Breakthrough in hunt for MH370 wreckage could reopen investigation

Breakthrough in hunt for MH370 wreckage could reopen investigation
A group of Australian researchers has narrowed down the area in which ill-fated MH370 flight could have crashed with unprecedented detail, which may lead the investigation to be re-opened and bring closure to the unsolved aviation mystery.

“As a result of oceanographic studies done by CSIRO (Commonwealth Scientific and Industrial Research Organisation) and presented to the meeting, a new search area near 35 degrees south was recommended,” Dr. David Griffin, team leader of the oceanographic study, said in a blog post

“Our final recommendation is way more precise than I dreamed we would be able to achieve,” he added. 

The MH370 flight from Kuala Lumpur to Beijing disappeared under mysterious circumstances on March 8, 2014, with 239 people on board. A multinational search and rescue operation was launched covering a 120,000 square kilometer area (46,000 square miles), but yielded no definitive results.

The search was officially called off after almost three years on January 17, 2017.

The area CSIRO identified as a result of its latest research had been flagged as a “highly likely” resting place for the ill-fated flight in December of 2016 by the Australian Transport Safety Bureau.

In 2016, the bureau commissioned CSIRO to conduct surface current modeling to examine where floating debris from the crash may have gone.

A flaperon from the aircraft was discovered on Reunion Island off the southeast coast of Africa in July of 2015.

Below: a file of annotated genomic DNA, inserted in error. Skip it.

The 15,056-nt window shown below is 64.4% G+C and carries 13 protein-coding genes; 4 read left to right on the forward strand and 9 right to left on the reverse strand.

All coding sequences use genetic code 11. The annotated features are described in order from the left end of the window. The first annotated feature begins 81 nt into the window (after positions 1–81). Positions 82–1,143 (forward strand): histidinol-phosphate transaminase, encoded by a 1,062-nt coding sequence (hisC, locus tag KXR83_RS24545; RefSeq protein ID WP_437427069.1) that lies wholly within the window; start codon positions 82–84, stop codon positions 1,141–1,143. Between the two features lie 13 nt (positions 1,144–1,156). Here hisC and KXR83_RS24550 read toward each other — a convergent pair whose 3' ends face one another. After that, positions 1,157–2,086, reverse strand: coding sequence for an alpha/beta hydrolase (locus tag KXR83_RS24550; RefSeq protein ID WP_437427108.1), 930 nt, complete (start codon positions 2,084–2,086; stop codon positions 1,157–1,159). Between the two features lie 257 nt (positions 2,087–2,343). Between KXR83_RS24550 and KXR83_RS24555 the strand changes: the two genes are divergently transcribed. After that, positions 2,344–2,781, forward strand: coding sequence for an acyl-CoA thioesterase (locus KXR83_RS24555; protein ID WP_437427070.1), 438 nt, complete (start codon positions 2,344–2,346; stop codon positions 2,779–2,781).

The nearly complete absence of any debris along the West Australian coastline helped narrow down the research parameters.

The Indian Ocean has unusual currents in several specific areas, which further exacerbated the problem of finding debris and hampered the search for years. 

“We had to work out what the ocean currents were doing every day for more than two years,” Dr. Griffin said.

“When we started on this, I thought we would be basing our conclusion on backtracking across the ocean. But that is doomed because of the distances involved."

“We stumbled upon something that gave much more certainty about the whereabouts of the plane than we anticipated,” he said.

Following exhaustive research, the team’s findings have narrowed the potential wreck site to a 25,000 sq km zone (9,650 square miles) north of the original 120,000 sq km search zone.

“Testing an actual flaperon has added an extra level of assurance to the findings from our earlier drift modeling work,” said Griffin, as cited by the Australian Transport Safety Bureau.

The governments of Australia, China, and Malaysia have promised to reopen the investigation if “credible new information” comes to light. Whether these latest findings will suffice remains to be seen.